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Pip the Dog

pip the dog app Audience: KS2

Subject: PSHE/English/Science

Topic: Confidence and responsibility, Citizenship, Group discussion and interaction

Question: Should Emma be allowed to keep Pip?

Author: Anne de A’Echevarria




This mystery has been designed particularly with the PSHE/citizenship and English curriculum in mind. However, it also has cross curricular links with the science curriculum in relation to ‘Life processes and living things: Humans and other animals’, and can also be used to foster the development of generic higher order thinking skills.

It has 25 slips all about a young girl called Emma, who finds a dog in the park. Although she is really fond of the dog (Pip), students must consider all aspects of Emma's life and decide whether she should be allowed to keep him or not. Snippets are provided which range from information on Emma's family, her pocket money, friends and the various responsibilities of actually owning and taking care of a dog.

The mystery could be used to stimulate discussion in two particular areas: 

1) Developing confidence and responsibility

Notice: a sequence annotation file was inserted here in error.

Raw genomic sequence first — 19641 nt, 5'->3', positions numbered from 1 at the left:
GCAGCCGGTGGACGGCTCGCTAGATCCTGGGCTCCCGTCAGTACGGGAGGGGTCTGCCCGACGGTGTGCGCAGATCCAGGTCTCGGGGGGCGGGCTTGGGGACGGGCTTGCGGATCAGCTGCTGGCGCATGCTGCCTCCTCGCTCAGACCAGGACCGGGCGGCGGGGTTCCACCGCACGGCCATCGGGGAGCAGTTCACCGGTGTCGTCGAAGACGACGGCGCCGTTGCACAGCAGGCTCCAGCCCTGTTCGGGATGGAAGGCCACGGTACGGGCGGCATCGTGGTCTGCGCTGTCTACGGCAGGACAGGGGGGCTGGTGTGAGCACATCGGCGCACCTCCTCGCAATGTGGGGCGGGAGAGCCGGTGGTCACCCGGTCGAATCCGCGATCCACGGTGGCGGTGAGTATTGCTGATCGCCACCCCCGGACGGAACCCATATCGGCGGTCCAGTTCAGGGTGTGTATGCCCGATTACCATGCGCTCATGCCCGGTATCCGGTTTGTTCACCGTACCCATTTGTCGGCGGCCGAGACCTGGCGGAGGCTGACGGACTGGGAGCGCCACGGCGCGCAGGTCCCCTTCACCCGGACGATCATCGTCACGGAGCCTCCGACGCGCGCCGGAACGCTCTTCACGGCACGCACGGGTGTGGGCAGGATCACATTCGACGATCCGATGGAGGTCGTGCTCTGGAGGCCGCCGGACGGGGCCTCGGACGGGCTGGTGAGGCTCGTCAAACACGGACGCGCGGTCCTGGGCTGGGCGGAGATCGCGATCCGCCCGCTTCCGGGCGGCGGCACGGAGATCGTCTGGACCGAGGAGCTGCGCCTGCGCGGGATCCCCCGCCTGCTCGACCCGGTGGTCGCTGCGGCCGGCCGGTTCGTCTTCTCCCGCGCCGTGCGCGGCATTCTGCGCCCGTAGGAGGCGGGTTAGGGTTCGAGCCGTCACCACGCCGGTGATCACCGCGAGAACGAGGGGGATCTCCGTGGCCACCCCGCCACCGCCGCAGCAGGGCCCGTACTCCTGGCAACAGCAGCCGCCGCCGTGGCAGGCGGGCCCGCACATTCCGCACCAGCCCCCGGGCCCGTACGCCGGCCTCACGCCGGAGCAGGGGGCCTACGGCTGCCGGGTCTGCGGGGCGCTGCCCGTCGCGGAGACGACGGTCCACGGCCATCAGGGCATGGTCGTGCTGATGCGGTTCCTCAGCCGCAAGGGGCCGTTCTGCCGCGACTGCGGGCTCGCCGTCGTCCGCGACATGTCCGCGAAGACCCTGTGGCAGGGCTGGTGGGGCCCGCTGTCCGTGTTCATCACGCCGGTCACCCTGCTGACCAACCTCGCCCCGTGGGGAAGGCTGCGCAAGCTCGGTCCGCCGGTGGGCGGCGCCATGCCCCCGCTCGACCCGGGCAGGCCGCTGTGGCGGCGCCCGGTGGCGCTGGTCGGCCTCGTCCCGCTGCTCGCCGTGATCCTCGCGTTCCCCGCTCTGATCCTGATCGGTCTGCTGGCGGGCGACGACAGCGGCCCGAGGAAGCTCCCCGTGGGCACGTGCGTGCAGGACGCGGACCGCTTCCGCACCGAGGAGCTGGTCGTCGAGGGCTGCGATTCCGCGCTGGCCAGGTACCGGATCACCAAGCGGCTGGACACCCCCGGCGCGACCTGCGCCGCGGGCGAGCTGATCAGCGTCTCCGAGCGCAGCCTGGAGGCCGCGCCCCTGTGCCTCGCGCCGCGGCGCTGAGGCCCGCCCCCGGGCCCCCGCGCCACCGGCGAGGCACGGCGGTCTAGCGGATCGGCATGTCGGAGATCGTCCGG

Relevant learning objectives might include:

  • to recognise what is fair and unfair, and what is right and wrong
  • to share their opinions on things that matter to them and explain their views
  • to recognise, name and deal with their feelings in a positive way

2) Preparing to play an active role as citizens

Relevant learning objectives might include:

  • to take part in discussions with small groups and the whole class
  • to take part in a simple debate about a topical issue 
  • to recognise choices they can make, and recognise the difference between right and wrong
  • to realise that people and other living things have needs, and that they have responsibilities to meet them


The mystery could also be used to support the development of group discussion and interaction:

Relevant learning objectives might include:

  • To take turns in speaking
  • To relate their contributions to what has gone on before - building on the ideas of others
  • To take different views into account
  • To extend their ideas in the light of discussion


The mystery also has connections with the science curriculum in relation to ‘Life processes and living things: Humans and other animals’.  It could be used to stimulate discussion about animal welfare, particularly ‘how to treat animals with care and sensitivity’.

Thinking skills

Learning objectives relating to the generic thinking skills that the mystery aims to develop might include:

*To justify ideas with reasons
*To form a well-structured explanation
*To speculate and draw inferences from information